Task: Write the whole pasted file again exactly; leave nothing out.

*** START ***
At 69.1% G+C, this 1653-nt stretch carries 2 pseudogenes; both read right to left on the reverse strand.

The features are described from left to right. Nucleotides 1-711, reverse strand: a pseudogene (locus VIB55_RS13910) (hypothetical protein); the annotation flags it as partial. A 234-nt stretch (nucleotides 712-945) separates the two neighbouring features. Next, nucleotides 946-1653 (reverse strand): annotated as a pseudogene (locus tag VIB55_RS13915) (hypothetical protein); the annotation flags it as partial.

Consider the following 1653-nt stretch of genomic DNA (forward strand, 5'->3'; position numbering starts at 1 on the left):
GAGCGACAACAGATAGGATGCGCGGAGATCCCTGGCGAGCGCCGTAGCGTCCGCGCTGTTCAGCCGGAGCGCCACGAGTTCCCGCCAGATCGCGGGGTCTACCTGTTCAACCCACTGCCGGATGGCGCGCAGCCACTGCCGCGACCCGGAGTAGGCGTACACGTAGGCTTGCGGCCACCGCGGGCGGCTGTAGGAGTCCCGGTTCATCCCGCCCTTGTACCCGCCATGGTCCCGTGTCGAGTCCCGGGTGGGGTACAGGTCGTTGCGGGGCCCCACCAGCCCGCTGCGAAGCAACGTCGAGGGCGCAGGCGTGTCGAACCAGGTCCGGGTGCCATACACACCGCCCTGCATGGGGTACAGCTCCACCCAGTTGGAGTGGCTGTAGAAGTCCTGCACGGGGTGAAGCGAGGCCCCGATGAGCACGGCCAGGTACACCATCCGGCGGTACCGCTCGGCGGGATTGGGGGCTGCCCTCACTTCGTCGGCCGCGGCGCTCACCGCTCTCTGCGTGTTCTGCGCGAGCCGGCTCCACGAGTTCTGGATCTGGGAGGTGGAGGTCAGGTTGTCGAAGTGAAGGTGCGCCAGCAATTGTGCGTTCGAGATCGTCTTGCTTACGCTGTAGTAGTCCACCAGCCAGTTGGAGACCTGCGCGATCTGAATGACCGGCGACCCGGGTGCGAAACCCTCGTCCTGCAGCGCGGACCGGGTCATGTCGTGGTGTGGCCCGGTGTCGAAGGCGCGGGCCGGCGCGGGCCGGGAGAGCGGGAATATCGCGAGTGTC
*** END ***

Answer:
At 69.1% G+C, this 1653-nt stretch carries 2 pseudogenes; both read right to left on the reverse strand.

The features are described from left to right. Nucleotides 1-711, reverse strand: a pseudogene (locus VIB55_RS13910) (hypothetical protein); the annotation flags it as partial. A 234-nt stretch (nucleotides 712-945) separates the two neighbouring features. Next, nucleotides 946-1653 (reverse strand): annotated as a pseudogene (locus tag VIB55_RS13915) (hypothetical protein); the annotation flags it as partial.

Consider the following 1653-nt stretch of genomic DNA (forward strand, 5'->3'; position numbering starts at 1 on the left):
GAGCGACAACAGATAGGATGCGCGGAGATCCCTGGCGAGCGCCGTAGCGTCCGCGCTGTTCAGCCGGAGCGCCACGAGTTCCCGCCAGATCGCGGGGTCTACCTGTTCAACCCACTGCCGGATGGCGCGCAGCCACTGCCGCGACCCGGAGTAGGCGTACACGTAGGCTTGCGGCCACCGCGGGCGGCTGTAGGAGTCCCGGTTCATCCCGCCCTTGTACCCGCCATGGTCCCGTGTCGAGTCCCGGGTGGGGTACAGGTCGTTGCGGGGCCCCACCAGCCCGCTGCGAAGCAACGTCGAGGGCGCAGGCGTGTCGAACCAGGTCCGGGTGCCATACACACCGCCCTGCATGGGGTACAGCTCCACCCAGTTGGAGTGGCTGTAGAAGTCCTGCACGGGGTGAAGCGAGGCCCCGATGAGCACGGCCAGGTACACCATCCGGCGGTACCGCTCGGCGGGATTGGGGGCTGCCCTCACTTCGTCGGCCGCGGCGCTCACCGCTCTCTGCGTGTTCTGCGCGAGCCGGCTCCACGAGTTCTGGATCTGGGAGGTGGAGGTCAGGTTGTCGAAGTGAAGGTGCGCCAGCAATTGTGCGTTCGAGATCGTCTTGCTTACGCTGTAGTAGTCCACCAGCCAGTTGGAGACCTGCGCGATCTGAATGACCGGCGACCCGGGTGCGAAACCCTCGTCCTGCAGCGCGGACCGGGTCATGTCGTGGTGTGGCCCGGTGTCGAAGGCGCGGGCCGGCGCGGGCCGGGAGAGCGGGAATATCGCGAGTGTC